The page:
Library Header Image
LSE Research Online LSE Library Services

Targeted model evaluations for climate services: a case study on heat waves in Bangladesh

Nissan, Hannah, Muñoz, Ángel G. and Mason, Simon J. (2020) Targeted model evaluations for climate services: a case study on heat waves in Bangladesh. Climate Risk Management, 28. ISSN 2212-0963

[img] Text (Targeted model evaluations for climate services) - Published Version
Available under License Creative Commons Attribution Non-commercial No Derivatives.

Download (5MB)

Identification Number: 10.1016/j.crm.2020.100213


Though not a sufficient condition, the ability to reproduce key elements of climate variability over the historical record should be a minimum requirement for placing any confidence in a model's climate forecasts or projections of climate change. When projections are used to guide practical adaptation, model evaluations should focus on the weather and climate events of interest to decision-makers, their physical drivers in the climate system and their variability on decision-relevant timescales. This paper argues for a greater emphasis on such targeted model evaluations to enable useful climate services. We illustrate this approach through a case study on heat waves in Bangladesh, but draw wider conclusions that are applicable to climate services development more broadly. The simulation of heat waves in Bangladesh is evaluated in several climate models, focusing on timescales relevant to the long-term viability of a heat action plan: the average, interannual variability and seasonality of temperature and heat-wave frequency. Where the physical drivers of variability are broadly captured, a considered interpretation of the models could provide insights into future heat-wave behaviour. However, substantial biases are found in the statistics and in some physical drivers of heat, raising questions about the suitability of some of the models for determining certain aspects of future risk. Specifically, simple bias corrections cannot be used to make inferences about possible future changes in various weather statistics such as timing of heat waves during the year. Results emphasize the potential pitfalls of performing only perfunctory climatological evaluations and highlight areas for model improvement in the simulation of South Asian climate variability.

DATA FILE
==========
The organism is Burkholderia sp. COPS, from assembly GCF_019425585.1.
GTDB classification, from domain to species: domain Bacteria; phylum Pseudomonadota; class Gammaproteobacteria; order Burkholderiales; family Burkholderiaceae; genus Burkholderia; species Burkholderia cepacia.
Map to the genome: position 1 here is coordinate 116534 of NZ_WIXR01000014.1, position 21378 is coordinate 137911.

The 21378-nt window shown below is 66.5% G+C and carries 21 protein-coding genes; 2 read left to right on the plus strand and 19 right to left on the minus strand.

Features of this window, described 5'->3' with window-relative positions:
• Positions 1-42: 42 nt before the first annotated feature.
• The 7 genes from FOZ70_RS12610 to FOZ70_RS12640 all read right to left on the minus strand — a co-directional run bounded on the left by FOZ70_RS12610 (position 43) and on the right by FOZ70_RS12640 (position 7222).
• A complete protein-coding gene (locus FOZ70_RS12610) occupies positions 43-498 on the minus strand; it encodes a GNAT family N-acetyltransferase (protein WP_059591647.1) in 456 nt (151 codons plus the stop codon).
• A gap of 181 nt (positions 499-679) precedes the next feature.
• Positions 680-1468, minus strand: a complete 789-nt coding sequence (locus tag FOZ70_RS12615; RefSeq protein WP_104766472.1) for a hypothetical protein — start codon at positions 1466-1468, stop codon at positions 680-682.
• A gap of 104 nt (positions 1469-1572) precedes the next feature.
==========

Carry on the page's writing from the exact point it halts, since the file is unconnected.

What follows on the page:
Item Type: Article
Official URL:
Additional Information: © 2020 The Authors
Divisions: Centre for Analysis of Time Series
Subjects: G Geography. Anthropology. Recreation > GE Environmental Sciences
Date Deposited: 04 Mar 2020 14:48
Last Modified: 13 Jun 2024 20:24

Actions (login required)

View Item View Item


Downloads per month over past year

View more statistics